But it did not take long before all the committees were scrapped - it was felt that everybody at the club's management board should get involved (to see the paper on coaching committee - click here).
Lost a major source of income
The club had lost a major source of income; bingo. Paul was no longer employed full-time and had to find other means of getting income to his family. I had to try to get things going on my own, with Paul just joining the squad now and then.
    I had told the President of the club at the time that I could do the job for free, - that I was used to do table tennis coaching for free, like in Fiji - but he said that I had to get paid for the hours I put in: All coaches should get paid, was his point of view.
    Of course I should never have accepted. I should have realized that when the hours were added up after a few months then 20 dollars per hour would come to more money than they had realized it would be!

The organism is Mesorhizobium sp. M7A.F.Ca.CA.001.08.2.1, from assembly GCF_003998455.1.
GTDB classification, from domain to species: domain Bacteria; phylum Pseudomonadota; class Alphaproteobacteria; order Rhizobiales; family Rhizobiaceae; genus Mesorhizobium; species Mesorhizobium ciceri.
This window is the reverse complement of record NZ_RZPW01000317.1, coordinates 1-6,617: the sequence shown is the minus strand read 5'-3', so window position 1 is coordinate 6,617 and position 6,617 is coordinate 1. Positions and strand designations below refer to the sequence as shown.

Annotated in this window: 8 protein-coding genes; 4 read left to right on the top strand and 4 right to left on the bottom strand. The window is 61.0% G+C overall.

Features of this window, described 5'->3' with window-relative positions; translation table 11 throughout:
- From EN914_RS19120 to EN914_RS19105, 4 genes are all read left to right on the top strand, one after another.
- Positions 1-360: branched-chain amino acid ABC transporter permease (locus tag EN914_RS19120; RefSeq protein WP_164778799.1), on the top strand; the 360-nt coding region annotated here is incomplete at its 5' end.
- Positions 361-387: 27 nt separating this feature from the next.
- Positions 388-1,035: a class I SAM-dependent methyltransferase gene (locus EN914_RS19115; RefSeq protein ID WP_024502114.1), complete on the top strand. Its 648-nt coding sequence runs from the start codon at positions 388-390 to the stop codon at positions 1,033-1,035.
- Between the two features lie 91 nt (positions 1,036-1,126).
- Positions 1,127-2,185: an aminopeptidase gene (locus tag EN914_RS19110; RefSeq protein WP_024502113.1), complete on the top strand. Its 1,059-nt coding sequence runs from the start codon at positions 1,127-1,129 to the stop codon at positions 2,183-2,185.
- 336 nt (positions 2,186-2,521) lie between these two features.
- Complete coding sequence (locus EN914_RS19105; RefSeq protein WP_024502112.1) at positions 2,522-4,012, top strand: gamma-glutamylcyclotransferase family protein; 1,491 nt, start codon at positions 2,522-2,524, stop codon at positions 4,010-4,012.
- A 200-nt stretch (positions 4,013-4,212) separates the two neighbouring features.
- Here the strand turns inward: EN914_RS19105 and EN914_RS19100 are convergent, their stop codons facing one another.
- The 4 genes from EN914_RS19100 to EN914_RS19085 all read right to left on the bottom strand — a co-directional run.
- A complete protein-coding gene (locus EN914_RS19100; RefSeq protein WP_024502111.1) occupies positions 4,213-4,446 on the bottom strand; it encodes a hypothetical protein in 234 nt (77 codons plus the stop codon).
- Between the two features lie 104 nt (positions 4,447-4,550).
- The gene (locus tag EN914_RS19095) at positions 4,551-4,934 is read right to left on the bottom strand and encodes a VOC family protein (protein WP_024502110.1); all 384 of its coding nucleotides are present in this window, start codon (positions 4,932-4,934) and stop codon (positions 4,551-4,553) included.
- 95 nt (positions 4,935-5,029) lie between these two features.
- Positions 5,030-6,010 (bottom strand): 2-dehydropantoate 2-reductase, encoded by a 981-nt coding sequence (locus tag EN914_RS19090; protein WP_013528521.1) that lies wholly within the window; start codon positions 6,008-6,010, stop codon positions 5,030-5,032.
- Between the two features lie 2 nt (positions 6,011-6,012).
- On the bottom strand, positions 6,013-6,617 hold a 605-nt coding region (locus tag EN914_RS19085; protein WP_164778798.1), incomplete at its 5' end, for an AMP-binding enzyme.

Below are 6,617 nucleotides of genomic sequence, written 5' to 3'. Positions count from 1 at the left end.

Well, I did quite a lot without getting paid as well. I run the Friday Fixtures and planned activities to promote our sport. I also tried hard to get kids from the schools to try table tennis. Not easy, but I managed to fill the hall with at least two players at each table!
Thought that the club had closed
There were very few tournaments in North Queensland so in 2009 I planned and arranged what I called "All Ages Tournament" - with team and single events for everybody from cadets to veterans. It must be said to have been a great success, with teams/players from Cairns, Mackay and Rockhampton. '